Tech becalmed, April PMIs start rolling in By Reuters

By Jamie McGeever

(Reuters) – A look at the day ahead in Asian markets.

Asian stocks should have a spring in their step on Tuesday after a positive start to the week locally and globally on Monday, supported by a recovery in tech shares, calm in fixed income markets, and a cooling in geopolitical tensions.

Tuesday’s economic calendar is pretty full, with purchasing managers index reports from Japan, Australia and India, consumer inflation from Singapore and Hong Kong, producer inflation from South Korea and industrial production from Taiwan all on deck.

Currency traders remain on high alert for yen intervention with the dollar getting closer to 155.00 yen, although there is a question whether Tokyo will act so close to the Bank of Japan’s two-day policy meeting that starts on Thursday.

remains on the defensive too, slipping to a five-month low against the dollar on Monday.

Overall sentiment is fairly buoyant after the and Nasdaq rebounded on Monday, as tech clawed back some of last week’s losses and Middle East tensions cooled.

Investors now turn their attention to this week’s earnings from some of these tech giants – Tesla (NASDAQ:), Meta Platforms (NASDAQ:), Alphabet (NASDAQ:) and Microsoft (NASDAQ:) announce their quarterly results this week, which will go a long way to determining the outlook for U.S. and global stocks in the months ahead.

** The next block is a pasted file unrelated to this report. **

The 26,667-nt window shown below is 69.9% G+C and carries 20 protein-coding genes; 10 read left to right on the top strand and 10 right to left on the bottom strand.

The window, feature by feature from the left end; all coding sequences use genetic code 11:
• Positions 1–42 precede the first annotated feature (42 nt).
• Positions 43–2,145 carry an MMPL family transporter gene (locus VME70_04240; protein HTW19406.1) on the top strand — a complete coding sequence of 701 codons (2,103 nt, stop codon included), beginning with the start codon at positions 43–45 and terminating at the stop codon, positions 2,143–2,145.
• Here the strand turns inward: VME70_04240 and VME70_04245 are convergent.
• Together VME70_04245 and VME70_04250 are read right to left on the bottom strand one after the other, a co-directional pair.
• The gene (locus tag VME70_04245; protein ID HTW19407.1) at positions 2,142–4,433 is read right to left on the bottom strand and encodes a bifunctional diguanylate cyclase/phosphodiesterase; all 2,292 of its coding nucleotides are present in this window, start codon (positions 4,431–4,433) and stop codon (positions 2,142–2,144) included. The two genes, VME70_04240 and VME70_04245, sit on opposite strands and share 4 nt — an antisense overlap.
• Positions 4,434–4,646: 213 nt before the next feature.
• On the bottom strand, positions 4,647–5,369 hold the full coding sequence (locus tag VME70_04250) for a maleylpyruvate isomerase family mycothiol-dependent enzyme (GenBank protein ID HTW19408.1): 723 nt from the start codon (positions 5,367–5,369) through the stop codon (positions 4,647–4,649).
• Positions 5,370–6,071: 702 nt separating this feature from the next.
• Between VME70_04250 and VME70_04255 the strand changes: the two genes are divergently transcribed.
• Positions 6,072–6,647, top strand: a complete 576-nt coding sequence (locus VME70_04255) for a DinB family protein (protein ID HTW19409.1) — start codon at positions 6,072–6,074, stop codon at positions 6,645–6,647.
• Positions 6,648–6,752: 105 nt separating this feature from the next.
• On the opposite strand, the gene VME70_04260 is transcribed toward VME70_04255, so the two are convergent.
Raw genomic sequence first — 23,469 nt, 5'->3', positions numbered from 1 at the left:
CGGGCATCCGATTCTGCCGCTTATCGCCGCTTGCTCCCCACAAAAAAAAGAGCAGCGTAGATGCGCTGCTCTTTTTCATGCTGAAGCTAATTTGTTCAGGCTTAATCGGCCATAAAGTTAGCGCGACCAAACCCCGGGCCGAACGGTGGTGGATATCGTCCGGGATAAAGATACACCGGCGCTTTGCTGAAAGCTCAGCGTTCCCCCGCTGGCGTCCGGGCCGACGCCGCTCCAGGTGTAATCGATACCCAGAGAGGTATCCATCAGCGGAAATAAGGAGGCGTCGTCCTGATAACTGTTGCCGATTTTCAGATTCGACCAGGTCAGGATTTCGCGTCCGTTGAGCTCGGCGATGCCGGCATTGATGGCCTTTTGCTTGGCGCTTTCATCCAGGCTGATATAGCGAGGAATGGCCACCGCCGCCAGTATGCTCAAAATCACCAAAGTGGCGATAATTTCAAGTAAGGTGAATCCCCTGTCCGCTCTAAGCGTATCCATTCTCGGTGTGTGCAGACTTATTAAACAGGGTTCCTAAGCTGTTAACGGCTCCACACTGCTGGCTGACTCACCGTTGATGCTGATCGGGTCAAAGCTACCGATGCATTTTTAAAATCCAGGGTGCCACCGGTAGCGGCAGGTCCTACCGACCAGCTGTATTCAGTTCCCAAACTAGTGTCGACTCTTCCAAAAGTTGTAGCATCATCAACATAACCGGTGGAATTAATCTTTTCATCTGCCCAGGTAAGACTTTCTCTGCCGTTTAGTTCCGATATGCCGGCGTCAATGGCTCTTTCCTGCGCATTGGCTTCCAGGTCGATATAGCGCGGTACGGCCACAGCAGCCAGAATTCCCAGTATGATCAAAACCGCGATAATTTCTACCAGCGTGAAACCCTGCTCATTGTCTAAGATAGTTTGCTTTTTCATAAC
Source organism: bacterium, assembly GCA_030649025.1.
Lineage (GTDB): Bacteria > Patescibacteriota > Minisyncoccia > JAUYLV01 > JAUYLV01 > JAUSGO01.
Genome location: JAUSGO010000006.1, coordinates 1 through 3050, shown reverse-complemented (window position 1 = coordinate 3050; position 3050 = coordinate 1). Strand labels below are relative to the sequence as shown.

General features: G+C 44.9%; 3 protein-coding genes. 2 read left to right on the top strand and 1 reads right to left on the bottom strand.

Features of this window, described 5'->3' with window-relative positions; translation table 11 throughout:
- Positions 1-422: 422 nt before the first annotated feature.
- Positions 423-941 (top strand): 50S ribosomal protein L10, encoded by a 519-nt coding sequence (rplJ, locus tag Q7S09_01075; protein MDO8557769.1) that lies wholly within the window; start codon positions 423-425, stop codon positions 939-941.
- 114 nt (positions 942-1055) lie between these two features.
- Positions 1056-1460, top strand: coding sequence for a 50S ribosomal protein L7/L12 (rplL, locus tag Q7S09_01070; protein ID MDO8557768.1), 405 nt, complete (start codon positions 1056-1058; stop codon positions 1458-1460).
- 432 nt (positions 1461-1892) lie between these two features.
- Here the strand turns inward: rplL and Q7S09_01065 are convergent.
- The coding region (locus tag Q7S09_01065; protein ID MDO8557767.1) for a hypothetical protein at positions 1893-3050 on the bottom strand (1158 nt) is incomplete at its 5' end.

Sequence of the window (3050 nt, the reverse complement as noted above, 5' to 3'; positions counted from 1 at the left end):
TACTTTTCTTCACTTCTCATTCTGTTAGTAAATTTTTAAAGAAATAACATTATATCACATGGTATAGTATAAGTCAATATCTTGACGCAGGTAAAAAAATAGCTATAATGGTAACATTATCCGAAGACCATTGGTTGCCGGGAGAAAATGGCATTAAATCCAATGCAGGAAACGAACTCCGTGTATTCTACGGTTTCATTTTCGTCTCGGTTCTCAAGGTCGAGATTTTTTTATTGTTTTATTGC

The ‘FANG’ index of mega U.S. tech stocks rose on Monday, snapping a six-day losing streak in which the index lost 10%. According to analysts at A.J. Bell, the ‘Magnificent Seven’ of Alphabet, Amazon (NASDAQ:), Apple (NASDAQ:), Meta Platforms, Microsoft, NVIDIA (NASDAQ:) and Tesla lost $1.1 trillion of market cap in those six days.

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Shares in Taiwan Semiconductor Manufacturing Co (TSMC), the world’s largest contract chipmaker, will be looking to bounce back from Monday’s 1% fall. That followed a 6% slide on Friday after the company reported first quarter results.

Official figures from Taipei on Monday showed that export orders rose less than expected in March, but the government was confident that surging demand for artificial intelligence applications will fuel future demand for the island’s high-tech products.

An air of caution still hangs over markets though. Financial conditions are the tightest this year, according to Goldman Sachs’s financial conditions indices, driven almost entirely by rising long and short rates.

The question now is how much higher will bond yields go? The two- and 10-year U.S. Treasury yields have both risen almost 100 basis points from recent lows, with the two-year yield nudging what many investors will consider an attractive and natural buying point of 5.00%.

If yields level off, bond volatility is likely to subside, which in turn should help cool volatility in other markets. Implied U.S. equity volatility, which spiked to a six-month high on Friday, posted its biggest fall in six months on Monday.

Relief, but maybe only briefly.

Here are key developments that could provide more direction to markets on Tuesday:

– Japan flash PMIs (April)

– Singapore CPI (March)

– Taiwan Industrial production (March)

(By Jamie McGeever)

SOURCE: Investing.com – Economy News   (go to source)
AUTHOR: Reuters
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